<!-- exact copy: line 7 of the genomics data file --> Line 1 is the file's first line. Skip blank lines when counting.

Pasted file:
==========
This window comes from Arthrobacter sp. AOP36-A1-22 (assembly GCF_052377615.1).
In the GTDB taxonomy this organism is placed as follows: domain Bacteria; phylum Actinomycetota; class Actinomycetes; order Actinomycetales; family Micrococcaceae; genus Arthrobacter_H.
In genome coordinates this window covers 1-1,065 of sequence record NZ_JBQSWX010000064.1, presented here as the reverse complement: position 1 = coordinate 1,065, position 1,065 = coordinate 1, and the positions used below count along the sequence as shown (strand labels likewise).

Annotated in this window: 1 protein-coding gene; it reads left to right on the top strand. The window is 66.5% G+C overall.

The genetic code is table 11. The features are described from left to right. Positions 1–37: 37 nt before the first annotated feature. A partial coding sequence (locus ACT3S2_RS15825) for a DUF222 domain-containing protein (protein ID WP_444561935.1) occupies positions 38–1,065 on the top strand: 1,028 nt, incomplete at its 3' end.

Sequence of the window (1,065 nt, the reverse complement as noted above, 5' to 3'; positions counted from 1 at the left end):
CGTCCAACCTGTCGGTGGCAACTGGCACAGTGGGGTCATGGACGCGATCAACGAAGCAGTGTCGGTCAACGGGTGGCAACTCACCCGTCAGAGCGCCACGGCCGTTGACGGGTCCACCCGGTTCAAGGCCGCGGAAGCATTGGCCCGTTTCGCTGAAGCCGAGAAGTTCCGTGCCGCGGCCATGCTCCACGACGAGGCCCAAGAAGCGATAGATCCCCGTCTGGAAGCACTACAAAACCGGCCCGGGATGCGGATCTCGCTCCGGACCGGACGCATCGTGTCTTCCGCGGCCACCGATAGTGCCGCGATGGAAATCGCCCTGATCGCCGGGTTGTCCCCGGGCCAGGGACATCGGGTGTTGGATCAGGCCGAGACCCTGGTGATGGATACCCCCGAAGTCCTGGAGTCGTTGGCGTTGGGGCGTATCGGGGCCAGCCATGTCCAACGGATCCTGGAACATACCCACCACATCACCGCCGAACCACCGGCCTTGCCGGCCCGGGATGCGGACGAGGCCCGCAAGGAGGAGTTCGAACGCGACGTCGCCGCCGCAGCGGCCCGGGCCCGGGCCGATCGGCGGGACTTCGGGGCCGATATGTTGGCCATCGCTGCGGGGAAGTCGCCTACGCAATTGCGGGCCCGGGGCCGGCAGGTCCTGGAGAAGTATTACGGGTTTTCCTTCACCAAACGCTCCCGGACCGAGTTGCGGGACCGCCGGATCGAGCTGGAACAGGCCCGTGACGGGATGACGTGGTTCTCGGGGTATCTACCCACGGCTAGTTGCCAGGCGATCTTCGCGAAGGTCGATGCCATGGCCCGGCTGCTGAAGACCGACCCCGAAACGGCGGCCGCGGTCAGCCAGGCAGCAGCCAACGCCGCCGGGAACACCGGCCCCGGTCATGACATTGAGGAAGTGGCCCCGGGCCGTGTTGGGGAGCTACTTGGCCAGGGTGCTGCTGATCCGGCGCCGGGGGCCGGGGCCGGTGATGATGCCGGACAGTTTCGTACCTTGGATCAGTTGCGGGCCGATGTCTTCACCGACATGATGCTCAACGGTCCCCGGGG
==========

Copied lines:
CGTCCAACCTGTCGGTGGCAACTGGCACAGTGGGGTCATGGACGCGATCAACGAAGCAGTGTCGGTCAACGGGTGGCAACTCACCCGTCAGAGCGCCACGGCCGTTGACGGGTCCACCCGGTTCAAGGCCGCGGAAGCATTGGCCCGTTTCGCTGAAGCCGAGAAGTTCCGTGCCGCGGCCATGCTCCACGACGAGGCCCAAGAAGCGATAGATCCCCGTCTGGAAGCACTACAAAACCGGCCCGGGATGCGGATCTCGCTCCGGACCGGACGCATCGTGTCTTCCGCGGCCACCGATAGTGCCGCGATGGAAATCGCCCTGATCGCCGGGTTGTCCCCGGGCCAGGGACATCGGGTGTTGGATCAGGCCGAGACCCTGGTGATGGATACCCCCGAAGTCCTGGAGTCGTTGGCGTTGGGGCGTATCGGGGCCAGCCATGTCCAACGGATCCTGGAACATACCCACCACATCACCGCCGAACCACCGGCCTTGCCGGCCCGGGATGCGGACGAGGCCCGCAAGGAGGAGTTCGAACGCGACGTCGCCGCCGCAGCGGCCCGGGCCCGGGCCGATCGGCGGGACTTCGGGGCCGATATGTTGGCCATCGCTGCGGGGAAGTCGCCTACGCAATTGCGGGCCCGGGGCCGGCAGGTCCTGGAGAAGTATTACGGGTTTTCCTTCACCAAACGCTCCCGGACCGAGTTGCGGGACCGCCGGATCGAGCTGGAACAGGCCCGTGACGGGATGACGTGGTTCTCGGGGTATCTACCCACGGCTAGTTGCCAGGCGATCTTCGCGAAGGTCGATGCCATGGCCCGGCTGCTGAAGACCGACCCCGAAACGGCGGCCGCGGTCAGCCAGGCAGCAGCCAACGCCGCCGGGAACACCGGCCCCGGTCATGACATTGAGGAAGTGGCCCCGGGCCGTGTTGGGGAGCTACTTGGCCAGGGTGCTGCTGATCCGGCGCCGGGGGCCGGGGCCGGTGATGATGCCGGACAGTTTCGTACCTTGGATCAGTTGCGGGCCGATGTCTTCACCGACATGATGCTCAACGGTCCCCGGGG